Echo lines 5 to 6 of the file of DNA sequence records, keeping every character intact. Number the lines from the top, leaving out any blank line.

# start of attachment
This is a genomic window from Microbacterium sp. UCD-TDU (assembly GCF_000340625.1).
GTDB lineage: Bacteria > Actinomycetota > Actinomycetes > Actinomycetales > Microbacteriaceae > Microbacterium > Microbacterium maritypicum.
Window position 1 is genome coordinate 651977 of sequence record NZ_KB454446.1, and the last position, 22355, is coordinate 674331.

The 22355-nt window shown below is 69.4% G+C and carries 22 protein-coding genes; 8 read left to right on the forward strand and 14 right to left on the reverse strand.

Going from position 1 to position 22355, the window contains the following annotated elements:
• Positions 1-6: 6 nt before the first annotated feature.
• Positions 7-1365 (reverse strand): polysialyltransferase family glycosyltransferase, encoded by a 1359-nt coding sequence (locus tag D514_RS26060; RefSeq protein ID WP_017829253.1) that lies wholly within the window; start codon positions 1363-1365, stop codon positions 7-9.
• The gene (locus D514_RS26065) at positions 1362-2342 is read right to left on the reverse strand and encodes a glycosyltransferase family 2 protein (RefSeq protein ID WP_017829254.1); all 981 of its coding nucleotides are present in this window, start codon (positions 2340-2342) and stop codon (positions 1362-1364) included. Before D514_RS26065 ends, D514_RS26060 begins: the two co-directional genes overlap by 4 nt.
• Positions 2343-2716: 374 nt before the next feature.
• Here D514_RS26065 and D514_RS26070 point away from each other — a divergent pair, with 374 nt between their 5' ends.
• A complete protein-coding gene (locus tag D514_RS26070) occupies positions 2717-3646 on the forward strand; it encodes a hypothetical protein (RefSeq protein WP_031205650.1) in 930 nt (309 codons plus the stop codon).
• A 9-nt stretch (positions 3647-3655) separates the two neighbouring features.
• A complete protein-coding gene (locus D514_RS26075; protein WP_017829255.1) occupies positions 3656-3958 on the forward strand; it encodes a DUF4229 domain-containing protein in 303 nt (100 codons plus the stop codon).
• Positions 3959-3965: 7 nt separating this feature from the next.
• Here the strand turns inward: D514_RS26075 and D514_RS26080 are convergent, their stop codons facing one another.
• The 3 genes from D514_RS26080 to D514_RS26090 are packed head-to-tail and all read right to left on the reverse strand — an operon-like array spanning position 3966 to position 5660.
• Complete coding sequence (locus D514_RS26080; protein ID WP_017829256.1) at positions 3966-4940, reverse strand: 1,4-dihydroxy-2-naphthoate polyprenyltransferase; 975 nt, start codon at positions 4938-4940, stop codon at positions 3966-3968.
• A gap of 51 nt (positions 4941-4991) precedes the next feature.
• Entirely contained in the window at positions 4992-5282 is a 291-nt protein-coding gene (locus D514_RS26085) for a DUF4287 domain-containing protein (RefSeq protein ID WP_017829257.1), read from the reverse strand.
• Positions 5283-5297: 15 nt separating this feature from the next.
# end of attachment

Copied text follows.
Going from position 1 to position 22355, the window contains the following annotated elements:
• Positions 1-6: 6 nt before the first annotated feature.